The Bangladesh Bank has reportedly asked married females to mention their husband's permanent address as their own while applying for a position in it. The job circular has been labelled as 'sexist' and drew heavy criticism. The circular was signed by General Manager Noor-Un-Nahar and was issued by the central bank's human resource department on December 1 seeking applications to fill up vacant posts of Assistant Director (General). There were several pointers mentioned amongst the criteria.
Point number 14 mentioned, "A married female applicant must mention the permanent address of her husband as her own".
The circular irked people across Bangladesh. It's neither realistic nor is it contextual told Nasimun Ara Hoq Minu, President of Bangladesh Nari Sangbadik Kendra, an organisation of female journalists, to the media on December 5. The employers must see only the applicant's eligibility, not their marital status, she added. The activist further said that there is no such rule in any government job. It's an applicant's personal matter what permanent address they will give, Minu said. She added that applicants can use the in-laws' address if it's necessary.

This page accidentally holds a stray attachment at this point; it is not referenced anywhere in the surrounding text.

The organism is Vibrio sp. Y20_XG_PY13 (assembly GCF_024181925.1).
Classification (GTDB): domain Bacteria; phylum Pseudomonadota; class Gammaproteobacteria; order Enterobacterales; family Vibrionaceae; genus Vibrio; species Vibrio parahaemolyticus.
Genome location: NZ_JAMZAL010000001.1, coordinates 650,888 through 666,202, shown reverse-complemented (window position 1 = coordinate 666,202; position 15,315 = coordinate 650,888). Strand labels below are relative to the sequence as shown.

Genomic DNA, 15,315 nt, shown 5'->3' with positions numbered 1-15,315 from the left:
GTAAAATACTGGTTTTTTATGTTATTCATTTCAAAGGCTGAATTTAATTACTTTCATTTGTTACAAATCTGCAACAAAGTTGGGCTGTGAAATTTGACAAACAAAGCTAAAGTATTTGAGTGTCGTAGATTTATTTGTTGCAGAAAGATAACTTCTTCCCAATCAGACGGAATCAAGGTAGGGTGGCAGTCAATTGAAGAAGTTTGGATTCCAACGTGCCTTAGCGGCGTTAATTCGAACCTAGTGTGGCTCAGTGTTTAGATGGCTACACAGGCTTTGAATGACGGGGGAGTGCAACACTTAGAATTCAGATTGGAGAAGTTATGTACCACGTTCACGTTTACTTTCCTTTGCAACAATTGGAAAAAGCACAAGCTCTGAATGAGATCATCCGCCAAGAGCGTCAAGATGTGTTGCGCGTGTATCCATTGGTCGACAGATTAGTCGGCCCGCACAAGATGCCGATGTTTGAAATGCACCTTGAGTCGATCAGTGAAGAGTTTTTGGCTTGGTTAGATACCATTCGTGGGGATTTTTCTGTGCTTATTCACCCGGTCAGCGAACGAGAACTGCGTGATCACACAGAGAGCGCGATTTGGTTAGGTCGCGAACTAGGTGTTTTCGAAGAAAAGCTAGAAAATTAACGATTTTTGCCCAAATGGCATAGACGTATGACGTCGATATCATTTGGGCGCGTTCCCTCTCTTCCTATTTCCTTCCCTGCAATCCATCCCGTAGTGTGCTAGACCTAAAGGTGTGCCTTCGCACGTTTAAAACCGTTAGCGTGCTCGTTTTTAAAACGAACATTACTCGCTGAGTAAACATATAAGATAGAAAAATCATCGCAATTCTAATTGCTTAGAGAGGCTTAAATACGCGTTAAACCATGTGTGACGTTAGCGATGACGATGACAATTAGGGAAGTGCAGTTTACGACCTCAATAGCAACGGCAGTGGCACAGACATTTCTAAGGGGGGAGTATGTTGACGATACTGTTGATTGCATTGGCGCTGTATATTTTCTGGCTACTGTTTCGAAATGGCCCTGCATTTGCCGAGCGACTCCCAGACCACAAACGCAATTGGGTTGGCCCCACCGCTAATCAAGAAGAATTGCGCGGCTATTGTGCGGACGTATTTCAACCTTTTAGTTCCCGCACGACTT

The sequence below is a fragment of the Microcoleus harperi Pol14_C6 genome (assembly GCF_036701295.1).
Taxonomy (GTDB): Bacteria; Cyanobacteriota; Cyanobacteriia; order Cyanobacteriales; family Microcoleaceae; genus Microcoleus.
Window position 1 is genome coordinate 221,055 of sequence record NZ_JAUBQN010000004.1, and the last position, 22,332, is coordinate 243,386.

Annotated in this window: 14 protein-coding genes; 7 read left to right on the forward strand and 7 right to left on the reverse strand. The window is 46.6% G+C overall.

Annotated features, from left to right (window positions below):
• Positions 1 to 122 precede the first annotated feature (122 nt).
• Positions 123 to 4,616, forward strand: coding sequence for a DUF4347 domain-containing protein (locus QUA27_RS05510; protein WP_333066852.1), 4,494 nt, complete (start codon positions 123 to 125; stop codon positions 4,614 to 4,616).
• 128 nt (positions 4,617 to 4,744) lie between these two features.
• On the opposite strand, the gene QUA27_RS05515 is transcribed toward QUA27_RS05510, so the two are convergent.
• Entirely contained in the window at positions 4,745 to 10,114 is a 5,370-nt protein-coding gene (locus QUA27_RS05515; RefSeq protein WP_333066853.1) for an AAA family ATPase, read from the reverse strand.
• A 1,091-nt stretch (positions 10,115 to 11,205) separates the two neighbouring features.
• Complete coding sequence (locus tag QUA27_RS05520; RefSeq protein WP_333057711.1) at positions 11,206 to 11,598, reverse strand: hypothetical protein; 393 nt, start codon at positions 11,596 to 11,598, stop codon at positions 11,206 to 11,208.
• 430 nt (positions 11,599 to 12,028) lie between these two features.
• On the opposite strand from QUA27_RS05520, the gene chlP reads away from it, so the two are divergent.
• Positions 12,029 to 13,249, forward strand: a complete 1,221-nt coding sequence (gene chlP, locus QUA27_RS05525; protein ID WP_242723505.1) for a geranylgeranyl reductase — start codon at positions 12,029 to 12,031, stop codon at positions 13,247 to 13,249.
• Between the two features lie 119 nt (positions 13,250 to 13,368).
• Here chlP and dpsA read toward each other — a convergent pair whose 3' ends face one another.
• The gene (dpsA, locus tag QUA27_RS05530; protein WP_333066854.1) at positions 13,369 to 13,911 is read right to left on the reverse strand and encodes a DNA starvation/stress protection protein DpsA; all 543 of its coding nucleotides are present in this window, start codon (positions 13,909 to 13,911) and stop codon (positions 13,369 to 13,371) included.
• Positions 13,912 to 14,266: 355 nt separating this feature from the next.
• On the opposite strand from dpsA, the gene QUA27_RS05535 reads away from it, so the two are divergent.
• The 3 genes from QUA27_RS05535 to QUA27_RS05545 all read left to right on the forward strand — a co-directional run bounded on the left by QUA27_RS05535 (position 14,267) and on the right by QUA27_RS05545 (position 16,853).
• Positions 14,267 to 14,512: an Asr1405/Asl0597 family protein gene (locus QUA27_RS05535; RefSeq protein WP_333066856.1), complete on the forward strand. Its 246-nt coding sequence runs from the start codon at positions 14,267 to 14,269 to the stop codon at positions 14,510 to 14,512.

On the other hand, Bangladesh Bank spokesperson Serajul Islam told the media that it follows rules set by the government. He assured that they will make sure that no one faces any problem. The related department will take action in accordance to the applicants' demands, he said.
In some other news, Oracle Corporations, an American multinational computer software company founded by billionaire Larry Ellison, allegedly paid it's female and minority tech workers less than its other employees. Around 21 current and former Oracle employees will appear before the Labor Department to testify about the statistical claims that the company violated equal opportunity statutes governing federal contractors. The Department of Labor made its case on Thursday that Oracle has underpaid its women, Asians, and black employees by $401 million over the course of four years. According to the Labor Department, Oracle paid 20 per cent less to its women employees that what it paid to its male employees.